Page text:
Lacan’s vision of the self is defined as the ‘mirror stage’, in which he illustrates how the child yields a duped perception of character through identifying with reflections and images. During the first few months of babyhood, the infant is in disarray. Moving on to the mirror stage, when the infant is aged 6 to 18 months, the infant recognises its own behaviour mirrored in the body language and signals of adults, children and also in mirrors.
Intrigued by this mirroring, the child mistakes the identity of themselves as a complete individual for the first time. The child views themselves as a whole person, which signals to the child that they will gain complete control over their body. When this happens, the ego i.e. the sense of self forms. The mirror helps to communicate the child’s sense of self identity.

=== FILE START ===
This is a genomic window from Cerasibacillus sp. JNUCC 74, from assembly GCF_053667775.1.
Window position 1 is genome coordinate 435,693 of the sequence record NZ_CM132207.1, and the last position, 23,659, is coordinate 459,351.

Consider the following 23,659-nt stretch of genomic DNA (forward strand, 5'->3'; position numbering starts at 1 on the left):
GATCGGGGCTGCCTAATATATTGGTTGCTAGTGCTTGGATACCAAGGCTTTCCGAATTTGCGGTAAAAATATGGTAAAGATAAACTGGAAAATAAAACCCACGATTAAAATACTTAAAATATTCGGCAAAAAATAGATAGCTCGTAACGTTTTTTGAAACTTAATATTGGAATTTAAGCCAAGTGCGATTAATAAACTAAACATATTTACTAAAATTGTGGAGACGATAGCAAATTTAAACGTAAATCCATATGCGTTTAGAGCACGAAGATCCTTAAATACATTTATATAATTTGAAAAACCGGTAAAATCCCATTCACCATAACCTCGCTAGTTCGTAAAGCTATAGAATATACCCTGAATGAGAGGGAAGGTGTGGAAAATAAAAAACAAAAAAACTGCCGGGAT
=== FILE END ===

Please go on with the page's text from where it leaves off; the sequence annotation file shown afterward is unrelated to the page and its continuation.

A sense of self is gained via a reflection, or from imagination. Identity is gained from mis-recognition, an untrue vision of the self, which remains as the ‘ideal ego’ for the rest of one’s life. Therefore, the mirror provides the first signified, and the infant itself behaves as the first signifier.
Putting theory into action:
Alison represents Andie’s former self: who was careless and rebellious. Yet similarly, she also represents the idealised version of who Andie would want to be: effortless and unflawed.
Vanheule, S. (2011). Lacan’s Construction and Deconstruction of the Double-Mirror Device. Frontiers in Psychology, 2.